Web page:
Tips for better sleep
Make sure that you allow yourself enough time to sleep. The average person needs seven to eight hours sleep per night; some people may require more than this and others can cope with less. With enough sleep each night, you should wake feeling refreshed and alert and be more productive during the day. Sleep is often the first thing that busy people squeeze out of their schedules. Making time to sleep will help you protect your health and well-being now and in the future.
The term ‘sleep hygiene’ refers to a number of behaviours or environmental factors that can have a detrimental effect on our sleep if not adequately controlled. Changing your daytime habits and improving your sleep hygiene may enable more restful and effective sleep that will in turn promote daytime alertness.
Rules for good sleep hygiene
- Go to bed and wake up at the same time every day.
- Try to keep the same sleep schedule on weeknights and weekends. Limit the difference to no more than about an hour. Staying up late and sleeping in late on weekends can disrupt your body clocks natural sleep–wake rhythm.
- Use the hour before bed for quiet time. Avoid bright artificial light, such as from a TV or computer screen. The light may signal the brain that it’s time to be awake.
- Avoid heavy and/or large meals within a couple hours of bedtime.
- Limit evening alcohol to one or two drinks. Alcohol initially enables people to fall asleep and may deepen sleep. As alcohol leaves the body withdrawal symptoms occur and this leads to frequent awakenings and very poor sleep. The more you drink the longer it takes for the alcohol to be metabolised out of your system and the more severe the sleep disruption is likely to be.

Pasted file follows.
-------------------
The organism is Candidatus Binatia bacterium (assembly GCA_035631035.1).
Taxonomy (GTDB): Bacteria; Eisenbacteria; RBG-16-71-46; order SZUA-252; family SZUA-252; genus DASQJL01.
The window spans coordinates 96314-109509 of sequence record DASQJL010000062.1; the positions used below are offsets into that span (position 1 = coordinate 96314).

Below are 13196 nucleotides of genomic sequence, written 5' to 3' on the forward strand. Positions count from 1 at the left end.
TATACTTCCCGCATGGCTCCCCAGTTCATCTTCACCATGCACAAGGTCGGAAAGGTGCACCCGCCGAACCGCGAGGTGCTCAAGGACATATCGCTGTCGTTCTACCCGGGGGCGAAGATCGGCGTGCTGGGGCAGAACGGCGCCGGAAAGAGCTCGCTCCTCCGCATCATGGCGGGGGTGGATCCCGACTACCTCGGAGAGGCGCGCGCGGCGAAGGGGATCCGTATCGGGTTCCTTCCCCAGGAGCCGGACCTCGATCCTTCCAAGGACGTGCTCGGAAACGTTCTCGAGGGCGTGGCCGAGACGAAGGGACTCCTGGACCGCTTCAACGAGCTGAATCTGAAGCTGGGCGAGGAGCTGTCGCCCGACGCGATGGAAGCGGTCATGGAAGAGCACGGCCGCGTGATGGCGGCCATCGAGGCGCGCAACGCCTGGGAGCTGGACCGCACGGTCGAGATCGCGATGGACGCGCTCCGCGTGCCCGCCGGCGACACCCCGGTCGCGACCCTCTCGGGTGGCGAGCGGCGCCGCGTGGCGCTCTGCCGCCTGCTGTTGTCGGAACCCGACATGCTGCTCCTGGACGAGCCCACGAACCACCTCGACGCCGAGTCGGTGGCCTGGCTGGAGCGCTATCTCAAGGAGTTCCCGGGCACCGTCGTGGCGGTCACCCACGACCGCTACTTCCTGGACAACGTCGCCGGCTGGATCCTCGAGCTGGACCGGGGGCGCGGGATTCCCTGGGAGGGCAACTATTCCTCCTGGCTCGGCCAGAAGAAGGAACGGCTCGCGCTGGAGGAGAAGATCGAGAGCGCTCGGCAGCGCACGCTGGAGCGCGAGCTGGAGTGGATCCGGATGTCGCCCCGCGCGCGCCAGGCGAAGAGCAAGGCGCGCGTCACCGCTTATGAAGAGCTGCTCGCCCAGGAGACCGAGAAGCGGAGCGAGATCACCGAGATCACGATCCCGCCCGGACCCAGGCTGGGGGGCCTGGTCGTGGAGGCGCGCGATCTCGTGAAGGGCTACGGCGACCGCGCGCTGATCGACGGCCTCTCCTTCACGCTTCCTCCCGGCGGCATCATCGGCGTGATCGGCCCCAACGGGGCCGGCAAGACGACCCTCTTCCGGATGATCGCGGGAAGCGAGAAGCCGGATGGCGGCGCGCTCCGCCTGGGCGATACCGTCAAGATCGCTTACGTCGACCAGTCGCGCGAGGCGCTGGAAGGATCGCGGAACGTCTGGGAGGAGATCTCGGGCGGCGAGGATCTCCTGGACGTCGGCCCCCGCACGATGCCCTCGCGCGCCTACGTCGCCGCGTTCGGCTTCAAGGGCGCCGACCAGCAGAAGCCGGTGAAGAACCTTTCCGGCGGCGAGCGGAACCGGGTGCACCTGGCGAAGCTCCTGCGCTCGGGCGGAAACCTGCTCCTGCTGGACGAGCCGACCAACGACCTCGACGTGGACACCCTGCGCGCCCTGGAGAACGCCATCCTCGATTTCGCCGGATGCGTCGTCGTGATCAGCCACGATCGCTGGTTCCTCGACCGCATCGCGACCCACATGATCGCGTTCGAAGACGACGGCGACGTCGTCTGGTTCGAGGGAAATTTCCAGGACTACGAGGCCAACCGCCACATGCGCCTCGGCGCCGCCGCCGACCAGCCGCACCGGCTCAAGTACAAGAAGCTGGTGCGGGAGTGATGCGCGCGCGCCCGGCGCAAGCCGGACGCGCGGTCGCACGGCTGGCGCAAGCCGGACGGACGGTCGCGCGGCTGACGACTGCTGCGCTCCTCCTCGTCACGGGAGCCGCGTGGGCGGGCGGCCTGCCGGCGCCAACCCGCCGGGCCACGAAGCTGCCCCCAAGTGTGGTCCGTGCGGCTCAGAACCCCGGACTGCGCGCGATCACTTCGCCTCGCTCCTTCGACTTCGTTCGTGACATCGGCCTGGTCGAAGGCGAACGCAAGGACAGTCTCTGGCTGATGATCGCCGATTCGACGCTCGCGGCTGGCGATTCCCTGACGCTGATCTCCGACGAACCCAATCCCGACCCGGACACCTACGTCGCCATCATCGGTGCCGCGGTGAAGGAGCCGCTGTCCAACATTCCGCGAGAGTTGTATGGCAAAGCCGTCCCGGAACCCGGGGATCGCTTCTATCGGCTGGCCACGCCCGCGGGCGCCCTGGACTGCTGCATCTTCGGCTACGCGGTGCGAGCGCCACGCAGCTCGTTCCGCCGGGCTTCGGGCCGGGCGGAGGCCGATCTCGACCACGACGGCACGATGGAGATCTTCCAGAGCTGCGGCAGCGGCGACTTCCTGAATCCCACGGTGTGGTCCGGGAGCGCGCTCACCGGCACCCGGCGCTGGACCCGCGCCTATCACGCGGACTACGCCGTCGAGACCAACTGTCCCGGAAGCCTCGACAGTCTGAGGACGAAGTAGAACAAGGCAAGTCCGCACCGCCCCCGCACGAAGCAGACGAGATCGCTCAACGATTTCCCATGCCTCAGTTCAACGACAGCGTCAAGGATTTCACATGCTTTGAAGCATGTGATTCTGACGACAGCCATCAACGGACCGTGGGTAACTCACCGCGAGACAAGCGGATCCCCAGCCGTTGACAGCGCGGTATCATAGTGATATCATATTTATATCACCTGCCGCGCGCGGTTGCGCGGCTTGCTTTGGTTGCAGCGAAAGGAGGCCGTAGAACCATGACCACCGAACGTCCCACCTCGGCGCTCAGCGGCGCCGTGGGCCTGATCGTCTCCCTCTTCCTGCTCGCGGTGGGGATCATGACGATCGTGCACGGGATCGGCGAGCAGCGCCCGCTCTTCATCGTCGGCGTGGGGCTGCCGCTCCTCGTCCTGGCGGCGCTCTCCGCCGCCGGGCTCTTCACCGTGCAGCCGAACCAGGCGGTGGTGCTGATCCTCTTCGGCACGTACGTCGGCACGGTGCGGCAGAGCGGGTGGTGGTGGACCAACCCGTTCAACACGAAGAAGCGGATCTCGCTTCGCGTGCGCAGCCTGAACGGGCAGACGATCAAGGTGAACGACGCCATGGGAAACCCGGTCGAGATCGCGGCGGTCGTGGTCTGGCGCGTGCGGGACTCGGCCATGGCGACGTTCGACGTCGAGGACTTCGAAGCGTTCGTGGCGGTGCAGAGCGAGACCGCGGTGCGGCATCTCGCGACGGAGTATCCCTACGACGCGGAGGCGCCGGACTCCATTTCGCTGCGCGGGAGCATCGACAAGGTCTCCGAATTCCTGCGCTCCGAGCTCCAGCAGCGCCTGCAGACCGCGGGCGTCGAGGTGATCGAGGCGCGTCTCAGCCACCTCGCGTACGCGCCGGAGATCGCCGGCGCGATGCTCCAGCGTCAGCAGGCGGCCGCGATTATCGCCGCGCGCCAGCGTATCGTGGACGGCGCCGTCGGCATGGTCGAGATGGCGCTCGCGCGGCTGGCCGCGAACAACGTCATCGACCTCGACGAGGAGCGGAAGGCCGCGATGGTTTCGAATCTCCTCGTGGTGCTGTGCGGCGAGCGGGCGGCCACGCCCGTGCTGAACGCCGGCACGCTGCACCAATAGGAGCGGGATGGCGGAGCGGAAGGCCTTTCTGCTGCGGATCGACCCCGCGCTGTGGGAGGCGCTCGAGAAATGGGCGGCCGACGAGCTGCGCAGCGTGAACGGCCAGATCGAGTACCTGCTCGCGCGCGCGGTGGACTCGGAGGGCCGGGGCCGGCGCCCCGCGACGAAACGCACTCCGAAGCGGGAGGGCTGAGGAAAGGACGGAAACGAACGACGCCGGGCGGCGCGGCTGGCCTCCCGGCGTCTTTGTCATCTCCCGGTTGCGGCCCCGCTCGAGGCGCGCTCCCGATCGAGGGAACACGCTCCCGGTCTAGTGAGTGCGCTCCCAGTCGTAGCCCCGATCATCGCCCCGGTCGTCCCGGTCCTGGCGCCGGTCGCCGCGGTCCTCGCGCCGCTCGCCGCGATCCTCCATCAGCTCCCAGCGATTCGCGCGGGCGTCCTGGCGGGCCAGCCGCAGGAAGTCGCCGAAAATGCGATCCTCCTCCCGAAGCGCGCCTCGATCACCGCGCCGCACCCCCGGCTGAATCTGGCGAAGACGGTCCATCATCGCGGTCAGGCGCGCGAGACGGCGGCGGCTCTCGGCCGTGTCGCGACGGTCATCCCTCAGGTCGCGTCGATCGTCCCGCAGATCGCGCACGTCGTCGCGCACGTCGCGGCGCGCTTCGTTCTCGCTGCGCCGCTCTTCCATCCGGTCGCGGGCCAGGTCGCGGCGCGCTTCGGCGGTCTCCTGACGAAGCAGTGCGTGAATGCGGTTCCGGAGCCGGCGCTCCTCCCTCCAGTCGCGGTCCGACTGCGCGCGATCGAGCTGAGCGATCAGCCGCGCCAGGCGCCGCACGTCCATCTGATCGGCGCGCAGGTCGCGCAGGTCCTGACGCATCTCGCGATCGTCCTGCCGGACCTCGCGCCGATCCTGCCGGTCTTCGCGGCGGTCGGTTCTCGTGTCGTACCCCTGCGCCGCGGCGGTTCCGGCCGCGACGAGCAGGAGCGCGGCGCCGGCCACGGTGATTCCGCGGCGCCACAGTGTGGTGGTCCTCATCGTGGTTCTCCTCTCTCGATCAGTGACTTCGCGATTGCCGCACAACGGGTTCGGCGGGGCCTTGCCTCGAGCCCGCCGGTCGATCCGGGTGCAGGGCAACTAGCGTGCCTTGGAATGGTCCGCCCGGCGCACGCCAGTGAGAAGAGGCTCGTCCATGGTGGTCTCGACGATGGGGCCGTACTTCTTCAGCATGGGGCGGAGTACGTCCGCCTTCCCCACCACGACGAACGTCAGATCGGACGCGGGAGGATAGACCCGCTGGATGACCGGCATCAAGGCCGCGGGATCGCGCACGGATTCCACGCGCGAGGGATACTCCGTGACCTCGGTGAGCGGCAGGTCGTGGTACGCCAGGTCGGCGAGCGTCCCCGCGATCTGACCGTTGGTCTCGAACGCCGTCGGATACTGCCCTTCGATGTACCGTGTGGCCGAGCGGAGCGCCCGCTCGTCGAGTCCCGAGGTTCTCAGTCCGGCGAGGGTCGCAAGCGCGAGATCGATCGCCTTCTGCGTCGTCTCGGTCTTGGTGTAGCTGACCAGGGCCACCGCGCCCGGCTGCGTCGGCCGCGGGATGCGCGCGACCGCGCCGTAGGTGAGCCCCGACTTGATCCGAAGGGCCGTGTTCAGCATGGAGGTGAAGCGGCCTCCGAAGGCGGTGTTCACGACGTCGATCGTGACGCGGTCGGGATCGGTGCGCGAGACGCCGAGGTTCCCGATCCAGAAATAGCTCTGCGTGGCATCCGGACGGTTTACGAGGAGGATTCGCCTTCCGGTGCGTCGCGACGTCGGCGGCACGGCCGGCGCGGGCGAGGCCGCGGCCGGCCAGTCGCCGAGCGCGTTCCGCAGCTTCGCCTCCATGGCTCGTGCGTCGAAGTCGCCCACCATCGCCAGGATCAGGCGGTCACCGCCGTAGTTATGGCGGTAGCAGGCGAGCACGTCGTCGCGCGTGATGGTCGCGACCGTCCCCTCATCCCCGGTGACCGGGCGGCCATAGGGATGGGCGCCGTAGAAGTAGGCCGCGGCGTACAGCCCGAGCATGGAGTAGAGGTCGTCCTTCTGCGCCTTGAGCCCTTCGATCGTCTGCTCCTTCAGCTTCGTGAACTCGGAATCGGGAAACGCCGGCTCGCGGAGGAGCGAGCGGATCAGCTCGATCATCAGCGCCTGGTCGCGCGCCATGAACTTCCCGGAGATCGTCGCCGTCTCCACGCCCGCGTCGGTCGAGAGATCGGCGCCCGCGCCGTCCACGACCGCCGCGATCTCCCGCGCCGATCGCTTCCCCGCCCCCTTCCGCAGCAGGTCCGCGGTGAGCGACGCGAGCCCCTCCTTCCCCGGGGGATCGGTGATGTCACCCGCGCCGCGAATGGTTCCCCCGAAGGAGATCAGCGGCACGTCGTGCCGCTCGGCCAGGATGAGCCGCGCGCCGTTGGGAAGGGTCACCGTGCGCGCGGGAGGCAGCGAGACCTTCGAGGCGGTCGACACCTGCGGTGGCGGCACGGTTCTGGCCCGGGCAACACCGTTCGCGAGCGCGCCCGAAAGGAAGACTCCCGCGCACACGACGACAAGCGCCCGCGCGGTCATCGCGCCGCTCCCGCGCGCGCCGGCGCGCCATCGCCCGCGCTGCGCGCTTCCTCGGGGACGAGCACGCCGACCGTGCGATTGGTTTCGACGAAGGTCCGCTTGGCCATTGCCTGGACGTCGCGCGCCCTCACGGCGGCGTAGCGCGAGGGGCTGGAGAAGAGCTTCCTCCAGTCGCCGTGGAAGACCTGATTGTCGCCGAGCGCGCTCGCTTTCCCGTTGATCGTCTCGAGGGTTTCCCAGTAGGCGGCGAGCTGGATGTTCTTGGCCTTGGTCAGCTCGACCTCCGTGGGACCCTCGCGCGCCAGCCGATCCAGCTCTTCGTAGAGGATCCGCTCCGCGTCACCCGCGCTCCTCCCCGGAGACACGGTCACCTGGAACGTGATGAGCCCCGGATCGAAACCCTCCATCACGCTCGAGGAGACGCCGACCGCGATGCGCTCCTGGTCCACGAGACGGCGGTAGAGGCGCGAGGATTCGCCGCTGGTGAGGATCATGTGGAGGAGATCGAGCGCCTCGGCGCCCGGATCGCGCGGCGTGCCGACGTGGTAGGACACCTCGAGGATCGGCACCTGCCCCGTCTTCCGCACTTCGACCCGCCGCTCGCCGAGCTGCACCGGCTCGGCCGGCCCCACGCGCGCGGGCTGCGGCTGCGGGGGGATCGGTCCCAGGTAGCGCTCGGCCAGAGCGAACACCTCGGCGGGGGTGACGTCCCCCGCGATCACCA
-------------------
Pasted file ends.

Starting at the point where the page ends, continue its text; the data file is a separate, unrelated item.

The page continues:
- Have no more than two cups of coffee a day and none after 2.00pm. Caffeine is a stimulant and its effects persist in the body for a considerable length of time. Caffeine has a stronger effect of disrupting and fragmenting sleep than of preventing sleep onset from initially occurring.
- Exercise 20 to 30 minutes a day, preferably in the late afternoon, within three to six hours of bedtime. When our central body temperature falls we become sleepy, this process is part of the natural drive for sleep we experience in the evening. Exercise initially raises the central body temperature, several hours later there is a compensatory drop in body temperature. If exercise occurs in the late afternoon it will help maximize drowsiness around bed time; if we exercise too late in the evening it may act to delay our sleep onset.
- If the bedroom is too warm it will be difficult to cool down so that you can fall asleep. A cool, but not too cold, room will help promote the cooling that makes sleep possible.
- Try to expose yourself to bright light in the morning. This entrails the circadian or 24 hour body clock. Morning sun or bright light helps you feel more alert in the morning and promotes drowsiness in the evening.
- Keep the bedroom both quiet and dark. Noise and bright light disrupt our ability to fall asleep; keeping the bedroom noise free and as dark as possible helps natural sleep occur.
- Orientate the clock face away from you. Clock watching can be very disruptive to sleep. This is because of the stress caused by being aware of the slow passage of time during the night. This increases awakeness and makes it harder to fall asleep.
- Napping during the day may provide a boost in alertness and performance. However, if you have trouble falling asleep at night, limit naps or take them earlier in the afternoon. Adults should nap for no more than 20 minutes.
Some people have schedules that conflict with their internal body clocks, for example, shift workers and they may have trouble getting enough sleep. This can affect how they feel mentally, physically, and emotionally.
If you’re a shift worker, you may find it helpful to:
- Take naps and increase the amount of time available for sleep
- Keep the lights bright at work
- Limit shift changes so your body clock can adjust
- Limit caffeine use to the first part of your shift
- Remove sound and light distractions in your bedroom during daytime sleep (for example, use light-blocking curtains)
If you’re still not able to fall asleep during the day or have problems adapting to a shift-work schedule, talk with your doctor about other options to help you sleep.